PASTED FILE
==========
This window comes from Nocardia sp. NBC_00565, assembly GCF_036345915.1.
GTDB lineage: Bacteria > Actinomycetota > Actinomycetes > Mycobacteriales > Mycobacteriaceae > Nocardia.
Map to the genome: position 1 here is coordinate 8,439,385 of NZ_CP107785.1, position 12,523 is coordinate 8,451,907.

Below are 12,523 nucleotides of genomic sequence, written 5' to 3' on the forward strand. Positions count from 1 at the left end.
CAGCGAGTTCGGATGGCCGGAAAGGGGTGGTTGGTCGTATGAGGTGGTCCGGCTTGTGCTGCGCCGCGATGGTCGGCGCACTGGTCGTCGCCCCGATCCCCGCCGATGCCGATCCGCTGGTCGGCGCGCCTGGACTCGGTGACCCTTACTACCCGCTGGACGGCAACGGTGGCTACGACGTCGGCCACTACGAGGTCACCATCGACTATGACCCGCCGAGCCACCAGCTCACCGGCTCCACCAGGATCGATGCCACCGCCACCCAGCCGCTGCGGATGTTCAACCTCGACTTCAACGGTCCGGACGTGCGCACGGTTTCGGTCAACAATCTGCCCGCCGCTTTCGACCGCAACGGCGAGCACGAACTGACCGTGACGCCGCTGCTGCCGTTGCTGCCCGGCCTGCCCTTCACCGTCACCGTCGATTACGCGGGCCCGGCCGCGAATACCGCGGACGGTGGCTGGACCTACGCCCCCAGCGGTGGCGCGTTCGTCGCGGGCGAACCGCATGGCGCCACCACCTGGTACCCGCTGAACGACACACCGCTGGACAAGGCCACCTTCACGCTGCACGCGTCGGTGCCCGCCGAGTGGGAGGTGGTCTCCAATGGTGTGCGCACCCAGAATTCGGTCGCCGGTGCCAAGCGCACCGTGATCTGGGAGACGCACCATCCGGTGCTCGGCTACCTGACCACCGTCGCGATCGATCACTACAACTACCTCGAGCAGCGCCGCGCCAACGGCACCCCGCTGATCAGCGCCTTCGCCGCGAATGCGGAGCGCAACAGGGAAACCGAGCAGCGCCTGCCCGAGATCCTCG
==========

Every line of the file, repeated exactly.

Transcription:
This window comes from Nocardia sp. NBC_00565, assembly GCF_036345915.1.
GTDB lineage: Bacteria > Actinomycetota > Actinomycetes > Mycobacteriales > Mycobacteriaceae > Nocardia.
Map to the genome: position 1 here is coordinate 8,439,385 of NZ_CP107785.1, position 12,523 is coordinate 8,451,907.

Below are 12,523 nucleotides of genomic sequence, written 5' to 3' on the forward strand. Positions count from 1 at the left end.
CAGCGAGTTCGGATGGCCGGAAAGGGGTGGTTGGTCGTATGAGGTGGTCCGGCTTGTGCTGCGCCGCGATGGTCGGCGCACTGGTCGTCGCCCCGATCCCCGCCGATGCCGATCCGCTGGTCGGCGCGCCTGGACTCGGTGACCCTTACTACCCGCTGGACGGCAACGGTGGCTACGACGTCGGCCACTACGAGGTCACCATCGACTATGACCCGCCGAGCCACCAGCTCACCGGCTCCACCAGGATCGATGCCACCGCCACCCAGCCGCTGCGGATGTTCAACCTCGACTTCAACGGTCCGGACGTGCGCACGGTTTCGGTCAACAATCTGCCCGCCGCTTTCGACCGCAACGGCGAGCACGAACTGACCGTGACGCCGCTGCTGCCGTTGCTGCCCGGCCTGCCCTTCACCGTCACCGTCGATTACGCGGGCCCGGCCGCGAATACCGCGGACGGTGGCTGGACCTACGCCCCCAGCGGTGGCGCGTTCGTCGCGGGCGAACCGCATGGCGCCACCACCTGGTACCCGCTGAACGACACACCGCTGGACAAGGCCACCTTCACGCTGCACGCGTCGGTGCCCGCCGAGTGGGAGGTGGTCTCCAATGGTGTGCGCACCCAGAATTCGGTCGCCGGTGCCAAGCGCACCGTGATCTGGGAGACGCACCATCCGGTGCTCGGCTACCTGACCACCGTCGCGATCGATCACTACAACTACCTCGAGCAGCGCCGCGCCAACGGCACCCCGCTGATCAGCGCCTTCGCCGCGAATGCGGAGCGCAACAGGGAAACCGAGCAGCGCCTGCCCGAGATCCTCG